‘Protecting Innocence’ means ‘It Makes me Uncomfortable!’ I Play You a Tiny Violin

Written by Emma on February 25th, 2008

I’m tired and I don’t have the time or energy to write a long post, but I wanted to write something before it slipped my mind.

It’s occurred to me that one of the main obstacles in this world is the unwillingness of grownups/parents to accept their child will, someday, be a sexual being, just like most of the rest of us end up being. The problem is, of course, all the more pronounced with little girls. Now before you get all ‘OMG PEDOPHILE’ on my ass, let me direct you to the article that re-sparked this thought: My Daughter Has a Hand Mirror. Basically it’s an article laughing at some conservative blogger freaking out because a book for young people on sexuality seems to endorse young girls looking at their genitals with a mirror.

It’s rather befuddling. Why would anyone be opposed to this? Honestly? I guess people believe that discovery of sexual organs leads to interest in sex? People seems to be so obsessed with this ‘violation of innocence’. Well, here’s a newsflash – your daughter figuring out where her clitoris is isn’t going to be violating any innocence. Most likely she’s going to think nothing of it and go about her little life just like normal. Why this belief that she’s suddenly (apparently) going to become some different person? Why this idea that knowing about sex puts this huge burden on someone? I mean, come on, when you found out about sex, how deeply did you fall into depression? How did you mourn the passing of your childhood? I don’t remember a time I didn’t know what sex was, and I never remember it being distressing, and certainly it didn’t make me grow up any faster. Hell, I lived in my own imaginary world for probably way too long. (I might even stretch to add here that if learning about sex is overwhelmingly distressing, whatever they’ve just been taught is probably an overall distressing version of what sex is that would even cause me distress.)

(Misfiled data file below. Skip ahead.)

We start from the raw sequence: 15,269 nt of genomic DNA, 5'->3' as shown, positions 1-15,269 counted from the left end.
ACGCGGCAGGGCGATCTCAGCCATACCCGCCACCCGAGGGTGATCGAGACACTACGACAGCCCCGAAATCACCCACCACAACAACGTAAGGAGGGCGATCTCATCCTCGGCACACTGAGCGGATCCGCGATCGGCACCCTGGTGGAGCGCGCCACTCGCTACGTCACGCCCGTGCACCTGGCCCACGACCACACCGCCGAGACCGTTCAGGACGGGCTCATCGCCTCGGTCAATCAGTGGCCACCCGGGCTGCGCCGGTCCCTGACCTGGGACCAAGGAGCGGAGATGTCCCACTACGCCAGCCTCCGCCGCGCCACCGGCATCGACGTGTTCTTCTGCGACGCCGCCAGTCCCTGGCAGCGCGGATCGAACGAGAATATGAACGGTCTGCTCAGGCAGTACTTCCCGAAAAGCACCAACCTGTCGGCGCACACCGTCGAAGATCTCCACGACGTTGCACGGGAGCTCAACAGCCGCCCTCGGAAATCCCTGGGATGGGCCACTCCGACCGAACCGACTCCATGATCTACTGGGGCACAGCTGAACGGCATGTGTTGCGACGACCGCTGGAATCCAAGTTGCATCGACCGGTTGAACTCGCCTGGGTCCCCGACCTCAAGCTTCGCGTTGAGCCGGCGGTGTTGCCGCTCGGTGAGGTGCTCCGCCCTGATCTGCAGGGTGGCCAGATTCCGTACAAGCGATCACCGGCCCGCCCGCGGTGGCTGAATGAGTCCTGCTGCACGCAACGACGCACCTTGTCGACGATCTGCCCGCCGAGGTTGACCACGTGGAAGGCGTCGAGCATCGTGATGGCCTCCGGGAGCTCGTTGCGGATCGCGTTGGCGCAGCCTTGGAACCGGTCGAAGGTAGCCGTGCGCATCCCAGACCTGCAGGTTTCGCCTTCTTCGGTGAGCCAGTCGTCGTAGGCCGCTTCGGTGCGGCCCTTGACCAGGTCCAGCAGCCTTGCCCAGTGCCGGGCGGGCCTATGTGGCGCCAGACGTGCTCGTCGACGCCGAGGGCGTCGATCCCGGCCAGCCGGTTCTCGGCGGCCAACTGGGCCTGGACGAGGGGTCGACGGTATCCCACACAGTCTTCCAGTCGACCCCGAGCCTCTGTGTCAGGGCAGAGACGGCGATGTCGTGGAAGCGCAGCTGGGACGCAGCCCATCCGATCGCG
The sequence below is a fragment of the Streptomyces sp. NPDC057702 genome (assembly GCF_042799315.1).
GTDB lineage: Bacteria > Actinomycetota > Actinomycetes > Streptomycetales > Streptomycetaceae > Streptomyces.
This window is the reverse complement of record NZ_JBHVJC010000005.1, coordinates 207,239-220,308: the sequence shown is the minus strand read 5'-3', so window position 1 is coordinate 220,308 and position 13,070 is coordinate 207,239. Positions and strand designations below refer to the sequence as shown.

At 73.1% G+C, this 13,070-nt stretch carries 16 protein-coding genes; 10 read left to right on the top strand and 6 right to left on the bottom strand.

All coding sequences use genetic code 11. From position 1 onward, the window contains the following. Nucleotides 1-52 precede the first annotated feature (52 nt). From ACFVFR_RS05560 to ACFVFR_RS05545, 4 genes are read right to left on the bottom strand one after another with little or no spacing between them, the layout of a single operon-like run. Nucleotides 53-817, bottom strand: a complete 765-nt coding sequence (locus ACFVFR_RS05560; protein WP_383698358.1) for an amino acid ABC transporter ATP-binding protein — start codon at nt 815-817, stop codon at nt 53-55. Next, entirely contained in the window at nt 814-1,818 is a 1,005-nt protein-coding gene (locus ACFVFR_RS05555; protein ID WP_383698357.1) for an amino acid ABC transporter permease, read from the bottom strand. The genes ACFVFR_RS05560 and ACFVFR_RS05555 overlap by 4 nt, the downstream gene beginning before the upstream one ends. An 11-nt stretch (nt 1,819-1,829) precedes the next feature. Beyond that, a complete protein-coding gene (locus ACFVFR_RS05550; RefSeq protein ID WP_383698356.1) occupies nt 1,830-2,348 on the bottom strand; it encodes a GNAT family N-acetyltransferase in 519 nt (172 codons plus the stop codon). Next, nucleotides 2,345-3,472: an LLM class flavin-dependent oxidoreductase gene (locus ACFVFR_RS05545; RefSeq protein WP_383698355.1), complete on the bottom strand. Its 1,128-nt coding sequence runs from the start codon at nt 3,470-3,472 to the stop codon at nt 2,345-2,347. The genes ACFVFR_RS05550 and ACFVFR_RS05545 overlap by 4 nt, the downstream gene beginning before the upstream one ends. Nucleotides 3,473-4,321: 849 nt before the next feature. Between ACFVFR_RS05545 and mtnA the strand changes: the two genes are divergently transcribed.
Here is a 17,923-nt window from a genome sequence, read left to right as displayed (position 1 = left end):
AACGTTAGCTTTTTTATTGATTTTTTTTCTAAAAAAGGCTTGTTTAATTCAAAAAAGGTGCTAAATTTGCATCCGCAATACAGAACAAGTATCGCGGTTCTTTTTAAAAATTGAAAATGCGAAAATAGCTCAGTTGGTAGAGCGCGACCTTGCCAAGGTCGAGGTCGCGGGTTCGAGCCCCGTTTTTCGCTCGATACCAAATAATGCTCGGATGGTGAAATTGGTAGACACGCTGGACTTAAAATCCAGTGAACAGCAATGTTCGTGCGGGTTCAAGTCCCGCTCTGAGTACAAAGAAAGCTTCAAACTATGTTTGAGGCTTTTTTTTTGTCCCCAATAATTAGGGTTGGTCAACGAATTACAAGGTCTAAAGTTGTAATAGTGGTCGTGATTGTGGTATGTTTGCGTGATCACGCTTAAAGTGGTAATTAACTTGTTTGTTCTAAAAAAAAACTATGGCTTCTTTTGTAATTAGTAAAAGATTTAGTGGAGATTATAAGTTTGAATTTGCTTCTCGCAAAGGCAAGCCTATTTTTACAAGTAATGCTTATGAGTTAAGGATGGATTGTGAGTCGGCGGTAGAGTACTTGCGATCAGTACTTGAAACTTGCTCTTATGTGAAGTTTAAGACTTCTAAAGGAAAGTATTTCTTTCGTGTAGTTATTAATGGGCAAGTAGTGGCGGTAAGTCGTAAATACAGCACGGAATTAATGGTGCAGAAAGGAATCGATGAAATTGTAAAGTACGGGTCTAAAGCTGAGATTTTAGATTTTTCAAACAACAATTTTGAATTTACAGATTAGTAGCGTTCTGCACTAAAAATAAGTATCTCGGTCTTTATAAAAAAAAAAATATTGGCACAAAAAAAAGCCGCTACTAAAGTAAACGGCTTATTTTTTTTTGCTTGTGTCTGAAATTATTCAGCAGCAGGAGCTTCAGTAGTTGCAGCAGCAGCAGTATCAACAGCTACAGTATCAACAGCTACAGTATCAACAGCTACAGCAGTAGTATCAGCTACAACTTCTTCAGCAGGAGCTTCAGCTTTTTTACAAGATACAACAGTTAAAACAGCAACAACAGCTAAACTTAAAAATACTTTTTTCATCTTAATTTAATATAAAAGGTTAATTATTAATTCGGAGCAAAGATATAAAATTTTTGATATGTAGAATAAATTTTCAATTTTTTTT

Of course sex is the realm of adults, and of course we don’t want children involved in sexual acts with other people. But unless your kid has other issues, your daughter at age 8 isn’t interested in sex, at all! Except for maybe that shy curiosity, like I had, but hey, if it was in my mom’s home medical guide, I wanted to understand it inside-out. Telling them about sex, letting them learn about their own sexual organs, even them learning how to pleasure themselves sexually (as long as it doesn’t get out of hand/become a dependency/not in public, etc) – none of this is going to ruin their innocence, or change who they are. In fact, my best bet is that it will teach them to be more comfortable with their bodies, better love the person they are, and be better prepared for sexual experiences later in life (with a strong foundation of knowing themselves as sexual being before some man-boy comes and makes them one before their own self-realization).

Bottom line is this: The only reason you are afraid of spoiling your child’s ‘innocence’ is because you yourself are uncomfortable with the idea, and it makes you all squirmy. Well, get over yourself. Your kid is a person, and will someday be a sexual person, whether you like it or not, so don’t try and hide (‘shield’) it from them – let them learn to love their whole selves.

However, if you have some proof that 9-year-olds looking at their vaginas causes them to become street-walking whores or depressed suicidal maniacs, please let me know.

Ok, well, I hope that made some sense. I’m off to go sit in my internet-less apartment now.

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